Learning about Learning

More years of schooling and more education are not the same

By 09/15/2015

Print | NO PDF |

ednext-sept15-pritchett-coverKnowledge Capital of Nations: Education and the Economics of Growth by Eric A. Hanushek and Ludger Woessmann
MIT Press, 2015, $28.00; 280 pages.

As reviewed by Lant Pritchett

This book, a masterful summary of a decades-long research project, should clear up once and for all one of the most damaging confusions in all of economics, particularly development economics. That confusion is the widespread practice of treating “schooling” and “education” as synonymous.

Contrast the statement in the United Nation’s 1948 Declaration of Human Rights that “Everyone has the right to education” (Article 26 (1)) with the UN’s Millennium Development Goal Target 2.A, “Ensure that, by 2015, children everywhere, boys and girls alike, will be able to complete a full course of primary schooling.” The latter assumes that meeting a target for years of schooling will achieve the goal of education.

If there has been one element of conventional wisdom about what it would take for countries to develop (in all senses of the word)—and in particular to achieve high levels of economic productivity (measured crudely as GDP per worker)—it is that expanding education is key to development and economic growth.

Unfortunately, political leaders, policy makers, international donors, development economists, and the public at large made the easy and natural elision of “education” to “schooling” and set about to expand schooling, on the premise that expanding time spent in school will produce economic growth, prosperity, and development.

At the task of expanding schooling, the world has been phenomenally successful. In 1950, the average person in the developing world aged 15 to 64 had spent 2.1 years in school. By 2010 the average adult in a developing country had spent 7 years in school. In the 60 years from 1950 to 2010, schooling increased by more than twice as much as in all previous human history combined.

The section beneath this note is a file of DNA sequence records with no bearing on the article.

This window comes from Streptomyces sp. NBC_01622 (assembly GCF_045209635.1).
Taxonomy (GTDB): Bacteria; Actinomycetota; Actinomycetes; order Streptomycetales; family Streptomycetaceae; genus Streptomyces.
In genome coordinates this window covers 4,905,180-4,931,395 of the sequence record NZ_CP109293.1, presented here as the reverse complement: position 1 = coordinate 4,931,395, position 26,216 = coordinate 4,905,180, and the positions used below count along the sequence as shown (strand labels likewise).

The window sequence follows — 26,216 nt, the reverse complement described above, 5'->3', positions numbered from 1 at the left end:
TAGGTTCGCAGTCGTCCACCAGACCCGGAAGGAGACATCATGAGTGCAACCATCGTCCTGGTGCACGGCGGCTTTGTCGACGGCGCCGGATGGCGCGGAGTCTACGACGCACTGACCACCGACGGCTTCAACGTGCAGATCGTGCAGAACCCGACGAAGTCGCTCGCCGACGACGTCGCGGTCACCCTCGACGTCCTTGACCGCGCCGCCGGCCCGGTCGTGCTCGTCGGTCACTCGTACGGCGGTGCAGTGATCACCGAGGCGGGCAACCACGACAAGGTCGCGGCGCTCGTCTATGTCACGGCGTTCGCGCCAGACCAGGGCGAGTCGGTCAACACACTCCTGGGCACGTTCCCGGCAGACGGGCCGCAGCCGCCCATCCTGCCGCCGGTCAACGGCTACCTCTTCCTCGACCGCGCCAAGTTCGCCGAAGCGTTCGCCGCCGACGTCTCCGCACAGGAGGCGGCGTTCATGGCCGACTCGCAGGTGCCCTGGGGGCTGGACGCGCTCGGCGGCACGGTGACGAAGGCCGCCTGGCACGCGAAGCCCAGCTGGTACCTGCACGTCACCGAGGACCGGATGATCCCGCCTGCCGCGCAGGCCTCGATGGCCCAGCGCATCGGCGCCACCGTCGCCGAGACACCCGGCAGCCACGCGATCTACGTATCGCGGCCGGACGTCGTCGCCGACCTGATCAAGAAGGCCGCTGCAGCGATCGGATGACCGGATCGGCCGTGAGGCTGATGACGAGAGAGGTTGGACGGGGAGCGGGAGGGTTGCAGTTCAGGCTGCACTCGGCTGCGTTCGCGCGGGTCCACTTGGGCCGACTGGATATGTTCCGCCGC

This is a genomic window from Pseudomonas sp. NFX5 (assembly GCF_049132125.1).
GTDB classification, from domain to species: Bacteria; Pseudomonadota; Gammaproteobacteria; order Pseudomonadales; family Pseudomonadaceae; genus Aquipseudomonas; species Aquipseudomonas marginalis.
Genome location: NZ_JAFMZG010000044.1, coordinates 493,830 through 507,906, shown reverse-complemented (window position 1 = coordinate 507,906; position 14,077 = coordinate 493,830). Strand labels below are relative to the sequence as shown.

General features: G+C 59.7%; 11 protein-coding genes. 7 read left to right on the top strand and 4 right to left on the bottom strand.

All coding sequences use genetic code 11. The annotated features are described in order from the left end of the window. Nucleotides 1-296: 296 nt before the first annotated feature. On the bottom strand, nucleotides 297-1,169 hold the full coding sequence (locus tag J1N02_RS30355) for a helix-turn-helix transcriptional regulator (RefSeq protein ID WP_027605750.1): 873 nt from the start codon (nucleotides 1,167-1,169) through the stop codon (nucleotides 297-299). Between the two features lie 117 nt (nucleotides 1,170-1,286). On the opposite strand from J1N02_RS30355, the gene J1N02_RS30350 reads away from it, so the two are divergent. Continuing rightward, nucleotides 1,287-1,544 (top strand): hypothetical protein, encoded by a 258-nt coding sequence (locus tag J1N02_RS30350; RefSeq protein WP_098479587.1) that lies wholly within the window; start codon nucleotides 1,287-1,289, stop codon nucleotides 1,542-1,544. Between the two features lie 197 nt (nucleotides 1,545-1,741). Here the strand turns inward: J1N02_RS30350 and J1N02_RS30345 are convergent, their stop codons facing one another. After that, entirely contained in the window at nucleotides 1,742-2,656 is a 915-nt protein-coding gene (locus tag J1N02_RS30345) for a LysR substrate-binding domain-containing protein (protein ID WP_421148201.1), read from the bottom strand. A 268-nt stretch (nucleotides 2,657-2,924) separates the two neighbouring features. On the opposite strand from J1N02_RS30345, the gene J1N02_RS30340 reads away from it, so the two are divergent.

Moreover, this expansion was equal across categories of developing countries: schooling went up by about five years in democracies and autocracies, in corrupt countries and noncorrupt countries, and, remarkably, in developing countries that had rapid economic growth and in those that had slow economic growth.

Consider Ghana and Thailand. From 1960 to 2010, Ghana expanded schooling by 6.7 years to reach an average of 7.75 years in the adult population, which seemed an amazing success. But GDP per capita in constant PPP (i.e., GDP converted to international dollars based on purchasing power parity) increased by barely 10 percent, from 2,107 to 2,354, which was disappointing stagnation. Thailand increased schooling by only 3.4 years to reach about the same level as Ghana, 7.5 years—so it accomplished less schooling expansion—but GDP per capita increased eightfold from 986 to 8,628.

The expansion of schooling around the world has led to some striking disconnects between the level of schooling and levels of income and productivity. As of 2010, the average adult in Haiti had 5.2 years of schooling. That is the same number of years as the average adult in France had in 1970. But France in 1970 was a fully developed country and economy by any measure, with GDP per capita in PPP of 14,500. Haiti in 2010 was not developed in any sense of the word, with GDP per capita in PPP of only 1490.